AlSi7Mg06_95%rH

0.12 0.1 0.08 0.06 0.04 0.02 0.1

0

1

10

100

1000

10000 100000

316L_44%rH

0.035

Powder humidity rate (%rH)

Powder humidity rate (%rH)

0.14

0.03 0.025 0.02 0.015 0.01 0.005 0.1

Exposure time to climate atmosphere (min)

0

1

10

100

1000

10000 100000

Exposure time to climate atmosphere (min)

Fig. 8 LOD humidity rate evolution of LBM powder exposed for different durations to different atmospheres [3]

atmosphere conditions for a range of durations. The first condition was fixed at a high humidity level of 95%, to verify the sensitivity of the LOD method and estimate the time needed to expose a powder to force a drift. The moisture content of the AlSi7Mg06 powder reached 0.12%rH after one week of exposure (Fig. 8a). Particles deviated from the initial spherical shape and the bayerite surface layers started to form bridges between particles. The scatter of the data led to the conclusion that probably the bounding reaction of water with the aluminium alloy in hydroxide would have affected the measurement. To highlight this link between the measurement difficulties and specific characteristics of aluminium powder, the same approach was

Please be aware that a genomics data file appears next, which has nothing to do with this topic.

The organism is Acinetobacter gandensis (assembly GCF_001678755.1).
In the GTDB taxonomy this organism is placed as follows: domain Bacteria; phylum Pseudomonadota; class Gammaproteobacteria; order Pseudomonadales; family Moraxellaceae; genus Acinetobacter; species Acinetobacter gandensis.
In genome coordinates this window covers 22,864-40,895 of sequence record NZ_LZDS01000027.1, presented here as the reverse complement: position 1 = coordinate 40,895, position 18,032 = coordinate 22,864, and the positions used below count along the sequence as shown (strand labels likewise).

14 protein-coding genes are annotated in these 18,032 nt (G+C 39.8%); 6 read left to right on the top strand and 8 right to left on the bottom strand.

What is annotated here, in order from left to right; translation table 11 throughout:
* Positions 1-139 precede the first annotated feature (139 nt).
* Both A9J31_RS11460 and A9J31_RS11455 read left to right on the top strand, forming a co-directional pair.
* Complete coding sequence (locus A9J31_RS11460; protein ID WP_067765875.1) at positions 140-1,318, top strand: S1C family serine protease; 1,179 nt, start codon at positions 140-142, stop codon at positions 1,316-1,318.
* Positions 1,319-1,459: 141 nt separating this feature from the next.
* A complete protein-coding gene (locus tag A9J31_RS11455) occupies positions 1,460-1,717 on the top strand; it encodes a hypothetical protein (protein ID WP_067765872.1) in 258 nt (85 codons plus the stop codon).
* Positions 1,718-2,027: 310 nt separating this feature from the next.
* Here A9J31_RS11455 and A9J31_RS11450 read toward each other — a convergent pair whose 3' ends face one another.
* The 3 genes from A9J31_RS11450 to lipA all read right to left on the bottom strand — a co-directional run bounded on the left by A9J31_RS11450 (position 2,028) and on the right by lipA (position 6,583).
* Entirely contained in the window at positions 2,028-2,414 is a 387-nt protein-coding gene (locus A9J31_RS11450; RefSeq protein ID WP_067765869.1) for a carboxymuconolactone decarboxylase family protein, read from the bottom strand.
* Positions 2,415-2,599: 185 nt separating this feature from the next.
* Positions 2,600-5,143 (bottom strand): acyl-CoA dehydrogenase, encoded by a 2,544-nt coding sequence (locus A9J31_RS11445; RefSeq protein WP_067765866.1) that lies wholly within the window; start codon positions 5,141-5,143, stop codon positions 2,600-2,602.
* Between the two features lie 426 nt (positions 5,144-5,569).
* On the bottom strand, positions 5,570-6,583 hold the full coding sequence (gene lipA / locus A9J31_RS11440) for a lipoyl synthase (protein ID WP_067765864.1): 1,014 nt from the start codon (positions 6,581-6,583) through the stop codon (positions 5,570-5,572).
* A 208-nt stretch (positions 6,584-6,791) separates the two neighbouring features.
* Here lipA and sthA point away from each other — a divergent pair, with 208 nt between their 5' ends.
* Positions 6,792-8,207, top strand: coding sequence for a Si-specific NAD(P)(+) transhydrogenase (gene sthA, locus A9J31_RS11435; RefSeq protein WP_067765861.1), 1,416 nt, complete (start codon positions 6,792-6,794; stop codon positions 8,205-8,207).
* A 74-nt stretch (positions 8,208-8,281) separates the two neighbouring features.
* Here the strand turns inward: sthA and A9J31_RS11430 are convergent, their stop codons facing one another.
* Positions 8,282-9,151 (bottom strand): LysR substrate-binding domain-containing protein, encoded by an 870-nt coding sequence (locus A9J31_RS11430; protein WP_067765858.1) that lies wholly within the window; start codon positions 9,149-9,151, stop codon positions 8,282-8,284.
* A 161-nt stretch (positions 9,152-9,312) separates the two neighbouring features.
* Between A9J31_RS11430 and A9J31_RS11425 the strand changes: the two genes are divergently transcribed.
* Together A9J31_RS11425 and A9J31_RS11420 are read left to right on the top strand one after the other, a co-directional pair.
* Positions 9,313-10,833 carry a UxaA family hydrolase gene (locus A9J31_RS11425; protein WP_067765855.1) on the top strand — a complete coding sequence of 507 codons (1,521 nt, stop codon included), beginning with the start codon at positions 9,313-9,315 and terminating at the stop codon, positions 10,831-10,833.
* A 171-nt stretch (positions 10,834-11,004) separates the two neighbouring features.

AlSi7Mg06_95%rH-1Day

0.12 0.1 0.08 0.06 0.04 0.02 0 0.1

1

10

100

1000

10000 100000

Storage time of powder sample (min)

conditions, the storage duration had a direct impact on the LOD moisture content measurement. At the time that the samples were stored, the reaction of the passivated powder grain surface to bayerite was not yet complete. As a result, this reaction was completed in the container, continuously modifying the measurable free moisture content. Therefore, to have consistent measurements for all further analyses, a storage time was applied for each sample in the sealed container before proceeding with analyses. This step was referred to as a stabilisation step. The next issue of interest was to evaluate the impact of the hydroxide layer on quality after melting. Four different AlSi7Mg0.6 powder batches were exposed to different controlled atmospheres (Table 4) with different

AlSi7Mg06_44%rH-1Day

0.08

Powder humidity rate (%rH)

0.14

Powder humidity rate (%rH)

adopted with the 316L powder, which is not subject to hydroxide formation. Fig. 8b shows that, in the case of 316L powder, there was a clear evolution of the powder moisture content during the first ten minutes of exposure. This led to the conclusion that, for a typical L-PBF powder, ten minutes of exposure to ambient air would be sufficient to reach the maximum moisture level. To evaluate the effect of hydroxide formation on the moisture measurement, firstly AlSi7Mg0.6 powder was exposed to atmospheres with high humidity level (95%rH) and controlled room condition (44%rH). All samples were exposed for one day. Fig. 9a and Fig. 9b show the evolution of free humidity rate during different storage times in airtight containers. For both